GAO reviewed the Centers for Medicare & Medicaid Services' (CMS) new rule on the Medicare Program's inpatient hospital deductible and hospital and extended care services coinsurance amounts for CY 2011. GAO found that (1) the notice announces the inpatient hospital deductible and the hospital and extended care services coinsurance amounts for services furnished in calendar year (CY) 2011 under Medicare's Hospital Insurance Program (Medicare Part A); and (2) that CMS complied with the applicable requirements in promulgating the rule.
Department of Health and Human Services, Centers for Medicare & Medicaid Services: Medicare Program; Inpatient Hospital Deductible and Hospital and Extended Care Services Coinsurance Amounts for CY 2011, GAO-11-215R, November 23, 2010
Subject: Department of Health and Human Services, Centers for Medicare & Medicaid Services: Medicare Program; Inpatient Hospital Deductible and Hospital and Extended Care Services Coinsurance Amounts for CY 2011
Pursuant to section 801(a)(2)(A) of title 5, United States Code, this is our report on a major rule promulgated by the Department of Health and Human Services, Centers for Medicare & Medicaid Services (CMS), entitled "Medicare Program; Inpatient Hospital Deductible and Hospital and Extended Care Services Coinsurance Amounts for CY 2011" (RIN: 0938-AP86). We received the rule on November 5, 2010. It was published in the Federal Register as a notice on November 9, 2010. 75 Fed. Reg. 68,799.
The notice announces the inpatient hospital deductible and the hospital and extended care services coinsurance amounts for services furnished in calendar year (CY) 2011 under Medicare's Hospital Insurance Program (Medicare Part A). The Medicare statute specifies the formulae used to determine these amounts. For CY 2011, the inpatient hospital deductible will be $1132. The daily coinsurance amounts for CY 2011 will be(a) $283 for the 61st through 90th day of hospitalization in a benefit period; (b) $566 for lifetime reserve days; and (c) $141.50 for the 21st through 100th day of extended care services in a skilled nursing facility in a benefit period.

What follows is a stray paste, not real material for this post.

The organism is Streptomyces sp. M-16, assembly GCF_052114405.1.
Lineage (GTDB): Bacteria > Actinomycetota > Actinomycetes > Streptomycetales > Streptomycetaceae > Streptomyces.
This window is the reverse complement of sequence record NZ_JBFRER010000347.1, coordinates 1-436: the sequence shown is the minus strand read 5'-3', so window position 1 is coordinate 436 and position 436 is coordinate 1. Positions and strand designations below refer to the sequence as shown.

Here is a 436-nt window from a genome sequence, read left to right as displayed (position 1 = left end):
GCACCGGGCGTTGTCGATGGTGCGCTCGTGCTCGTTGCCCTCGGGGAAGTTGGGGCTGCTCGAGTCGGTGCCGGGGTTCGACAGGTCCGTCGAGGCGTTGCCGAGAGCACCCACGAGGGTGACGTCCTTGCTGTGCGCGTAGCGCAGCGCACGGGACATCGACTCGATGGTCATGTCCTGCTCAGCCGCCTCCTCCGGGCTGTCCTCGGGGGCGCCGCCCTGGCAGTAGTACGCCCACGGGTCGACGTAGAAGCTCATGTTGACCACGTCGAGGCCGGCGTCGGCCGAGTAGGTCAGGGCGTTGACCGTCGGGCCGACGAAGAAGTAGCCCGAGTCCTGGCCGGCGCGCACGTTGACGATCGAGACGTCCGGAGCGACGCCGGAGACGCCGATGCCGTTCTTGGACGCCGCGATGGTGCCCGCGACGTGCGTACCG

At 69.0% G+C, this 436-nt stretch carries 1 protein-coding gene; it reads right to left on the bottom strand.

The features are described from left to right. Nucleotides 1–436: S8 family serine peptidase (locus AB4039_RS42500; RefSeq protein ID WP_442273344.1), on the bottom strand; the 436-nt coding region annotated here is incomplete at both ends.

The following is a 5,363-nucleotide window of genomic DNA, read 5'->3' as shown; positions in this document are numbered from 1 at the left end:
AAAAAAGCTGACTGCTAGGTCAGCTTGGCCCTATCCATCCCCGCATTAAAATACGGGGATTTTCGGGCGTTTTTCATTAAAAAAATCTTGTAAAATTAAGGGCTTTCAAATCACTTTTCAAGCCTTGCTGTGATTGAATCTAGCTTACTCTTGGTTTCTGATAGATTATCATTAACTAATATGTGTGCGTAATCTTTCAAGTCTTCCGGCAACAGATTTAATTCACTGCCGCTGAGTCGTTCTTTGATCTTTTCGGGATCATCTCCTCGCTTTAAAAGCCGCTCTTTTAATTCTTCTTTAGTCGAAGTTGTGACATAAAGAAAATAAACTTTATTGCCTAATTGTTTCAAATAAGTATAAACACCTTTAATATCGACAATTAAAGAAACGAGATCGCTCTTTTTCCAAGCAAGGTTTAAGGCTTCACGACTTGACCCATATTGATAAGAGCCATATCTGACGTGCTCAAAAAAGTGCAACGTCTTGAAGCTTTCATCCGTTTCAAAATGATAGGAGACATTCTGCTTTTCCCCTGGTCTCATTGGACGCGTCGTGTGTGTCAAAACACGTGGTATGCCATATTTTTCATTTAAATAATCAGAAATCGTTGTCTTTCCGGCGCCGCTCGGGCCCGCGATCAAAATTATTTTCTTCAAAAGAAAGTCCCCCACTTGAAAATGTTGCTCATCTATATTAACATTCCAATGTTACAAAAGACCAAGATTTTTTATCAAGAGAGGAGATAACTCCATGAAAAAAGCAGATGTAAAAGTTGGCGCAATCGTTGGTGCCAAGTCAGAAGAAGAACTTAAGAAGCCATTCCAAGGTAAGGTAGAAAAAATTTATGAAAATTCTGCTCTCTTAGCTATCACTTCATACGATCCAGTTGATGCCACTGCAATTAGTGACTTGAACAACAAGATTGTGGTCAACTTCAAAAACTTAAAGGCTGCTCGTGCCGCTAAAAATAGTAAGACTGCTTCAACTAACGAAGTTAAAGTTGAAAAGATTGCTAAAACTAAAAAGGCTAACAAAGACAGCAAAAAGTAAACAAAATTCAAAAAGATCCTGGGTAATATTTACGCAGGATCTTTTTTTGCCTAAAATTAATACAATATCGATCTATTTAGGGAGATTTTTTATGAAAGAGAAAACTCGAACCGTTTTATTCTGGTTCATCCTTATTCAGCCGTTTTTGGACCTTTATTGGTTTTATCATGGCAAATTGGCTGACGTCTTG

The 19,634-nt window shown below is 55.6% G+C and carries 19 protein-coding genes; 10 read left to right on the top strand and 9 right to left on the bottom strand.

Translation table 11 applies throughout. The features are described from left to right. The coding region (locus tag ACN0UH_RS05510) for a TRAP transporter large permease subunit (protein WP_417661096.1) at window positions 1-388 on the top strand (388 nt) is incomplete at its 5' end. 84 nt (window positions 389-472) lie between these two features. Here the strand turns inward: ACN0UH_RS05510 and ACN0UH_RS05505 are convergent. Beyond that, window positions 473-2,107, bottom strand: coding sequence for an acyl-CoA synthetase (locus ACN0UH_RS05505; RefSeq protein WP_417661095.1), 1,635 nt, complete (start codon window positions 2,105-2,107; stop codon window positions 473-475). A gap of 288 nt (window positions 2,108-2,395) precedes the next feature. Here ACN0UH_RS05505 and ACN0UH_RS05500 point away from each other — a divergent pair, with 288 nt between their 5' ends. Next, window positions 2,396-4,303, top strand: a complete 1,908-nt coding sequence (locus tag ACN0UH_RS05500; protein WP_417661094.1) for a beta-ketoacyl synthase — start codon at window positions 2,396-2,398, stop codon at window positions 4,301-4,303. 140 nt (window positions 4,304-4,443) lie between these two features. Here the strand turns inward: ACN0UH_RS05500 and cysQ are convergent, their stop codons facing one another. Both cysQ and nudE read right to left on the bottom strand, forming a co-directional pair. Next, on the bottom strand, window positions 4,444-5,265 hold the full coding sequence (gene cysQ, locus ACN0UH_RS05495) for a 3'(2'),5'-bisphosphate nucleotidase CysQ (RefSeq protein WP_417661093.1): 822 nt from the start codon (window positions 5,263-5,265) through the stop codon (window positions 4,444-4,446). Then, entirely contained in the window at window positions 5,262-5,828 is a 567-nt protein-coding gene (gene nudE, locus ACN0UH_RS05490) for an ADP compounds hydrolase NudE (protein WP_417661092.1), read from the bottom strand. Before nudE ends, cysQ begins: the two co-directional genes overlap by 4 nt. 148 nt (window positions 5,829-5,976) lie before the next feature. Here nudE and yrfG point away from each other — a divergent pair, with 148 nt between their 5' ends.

This notice has an effective date of January 1, 2011. The Congressional Review Act (CRA) generally requires a 60-day delay in the effective date of a major rule from the date of publication in the Federal Register or receipt of the rule by Congress, whichever is later. 5 U.S.C. sect. 801(a)(3)(A). However, notwithstanding the 60-day delay requirement, any rule that an agency for good cause finds that notice and public comment are impracticable, unnecessary, or contrary to the public interest is to take effect when the promulgating agency so determines. sections 553(d)(3), 808(2). Accordingly, CMS believes it has good cause to forego the notice and comment procedures because the statute establishes the time period for which the deductible and coinsurance amounts will apply and the formulas used to calculate the deductible and coinsurance amounts are statutorily directed.